When asked about the case for a previous story, LMPD Sgt. Lamont Washington directed TNS to the department’s March 13 press conference for comment.
How to Demand Justice
Calls for justice have been ongoing, with a renewed focus on Taylor’s case seen on what would have been her 27th birthday. Writer Cate Young pushed for a number of action steps on Taylor’s birthday using the hashtag #BirthdayForBreonna. Here are just a few things Young proposed you can do to demand justice for Breonna.
Sign this change.org petition that calls for justice. The petition, which has more than 5 million signatures, is a call to action for Governor Andy Beshear, Attorney General Daniel Cameron, Senator Rand Paul, District Attorney Tom Wine and President Donald Trump.
Donate to the GoFundMe to help Breonna Taylor’s family. You can donate to the GoFundMe here.
Email the Kentucky Attorney General, the Mayor of Louisville and the Governor of Kentucky directly. The link here gives you a pre-written email that is already addressed to officials who can get justice.
At the end of each story about the Black Lives Matter protests occurring around the country, we will share the following information on how best to protect yourself:
Protecting Yourself From Tear Gas
Before being exposed: Do not wear contact lenses or makeup. This could trap the tear gas on your skin and eyes. Try to wear protective goggles if possible. Remember to wear a mask, which you should already be wearing to protect yourself and others from COVID-19. Wear long sleeves and long pants to protect as much of your skin as possible.
If exposed: Get yourself out of the area immediately. The CDC recommends seeking higher ground as most Riot Control Agents (RCAs) are heavier than air.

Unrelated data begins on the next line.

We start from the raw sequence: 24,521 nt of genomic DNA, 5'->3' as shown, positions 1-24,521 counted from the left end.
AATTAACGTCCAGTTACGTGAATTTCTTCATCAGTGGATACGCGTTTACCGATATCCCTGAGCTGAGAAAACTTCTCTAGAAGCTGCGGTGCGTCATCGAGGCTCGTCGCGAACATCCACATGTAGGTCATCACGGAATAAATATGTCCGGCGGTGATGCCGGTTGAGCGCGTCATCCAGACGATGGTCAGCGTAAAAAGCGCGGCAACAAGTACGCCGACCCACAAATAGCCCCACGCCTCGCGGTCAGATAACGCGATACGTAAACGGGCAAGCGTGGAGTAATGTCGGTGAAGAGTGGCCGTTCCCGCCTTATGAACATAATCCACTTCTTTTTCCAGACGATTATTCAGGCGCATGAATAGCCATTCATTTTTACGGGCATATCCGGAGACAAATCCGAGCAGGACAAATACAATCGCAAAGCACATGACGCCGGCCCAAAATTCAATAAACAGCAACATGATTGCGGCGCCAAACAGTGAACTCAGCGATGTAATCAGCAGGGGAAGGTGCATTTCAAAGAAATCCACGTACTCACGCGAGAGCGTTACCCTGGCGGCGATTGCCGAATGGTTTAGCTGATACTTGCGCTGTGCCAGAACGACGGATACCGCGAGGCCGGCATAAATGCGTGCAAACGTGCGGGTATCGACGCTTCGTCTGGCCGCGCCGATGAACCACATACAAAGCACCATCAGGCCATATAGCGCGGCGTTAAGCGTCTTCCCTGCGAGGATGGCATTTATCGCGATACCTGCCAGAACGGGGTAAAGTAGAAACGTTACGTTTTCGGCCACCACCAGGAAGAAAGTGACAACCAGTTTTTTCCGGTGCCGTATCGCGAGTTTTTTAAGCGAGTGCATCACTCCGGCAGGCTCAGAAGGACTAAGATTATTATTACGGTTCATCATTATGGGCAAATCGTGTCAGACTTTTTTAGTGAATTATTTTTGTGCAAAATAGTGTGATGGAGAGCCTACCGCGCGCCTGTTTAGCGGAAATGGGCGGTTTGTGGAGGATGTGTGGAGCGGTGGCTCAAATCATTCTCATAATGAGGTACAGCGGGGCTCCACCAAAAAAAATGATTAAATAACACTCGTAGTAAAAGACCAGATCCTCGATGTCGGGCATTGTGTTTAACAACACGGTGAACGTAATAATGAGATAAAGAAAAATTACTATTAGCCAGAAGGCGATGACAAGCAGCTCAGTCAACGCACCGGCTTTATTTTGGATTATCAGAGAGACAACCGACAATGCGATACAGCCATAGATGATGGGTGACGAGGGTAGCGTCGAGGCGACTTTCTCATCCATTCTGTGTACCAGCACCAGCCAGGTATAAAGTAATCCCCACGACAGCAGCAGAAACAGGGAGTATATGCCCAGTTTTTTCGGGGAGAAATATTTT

Clothing: The RCAs will have contaminated your clothing, be sure to remove the clothes as soon as possible and discard. Clothing that needs to be removed over the head should be cut instead. The CDC recommends wearing rubber gloves and putting the contaminated clothes in a bag and then seal that bag in another bag.
Exposed Skin: The International News Safety Institute recommends washing with soap and water. First, shower in cold water and then in warm water. Do not bathe. Wash your face as soon as you can, but do not rub the skin as you don’t want to activate the powder in tear gas. Do not rinse your eyes and face with milk, instead use water.
Protecting Yourself: Technology Edition
Smartphone: Smartphones can easily give out information that police can later use against protesters. Turn off your location data and remove facial and fingerprint recognition. If you need to communicate with friends or family, be sure to download and use the Signal app, which encrypts messages. WIRED recommends Android users head to Settings, then Security and make sure the Encrypt Disk option is selected.
Social Media: Do not post photos or videos with geotags and consider blurring the faces of protesters when sharing information on social media.
Police Conduct App: The ACLU has created the Mobile Justice app to record police conduct. You can learn more about the app here.
Identifying Clothing or Tattoos: It is highly recommended you wear clothing that is not easily identifiable. Be sure to cover any tattoos that can be used by law enforcement to identify you.
In Case You’re Arrested: Write the number down of a lawyer, organization or friend/family member that you can call if you’re arrested on your skin. Be sure to have a form of ID in your pocket.
About the Author
Nicole Rojas is a senior writer for The North Star. She has published in various publications, including Newsweek, GlobalPost, IHS Jane’s Defence Weekly, and the Long Island Post. Nicole graduated from Boston University in 2012 with a degree in print journalism. She is an avid world traveler who recently explored Europe, Asia, Australia and the Americas.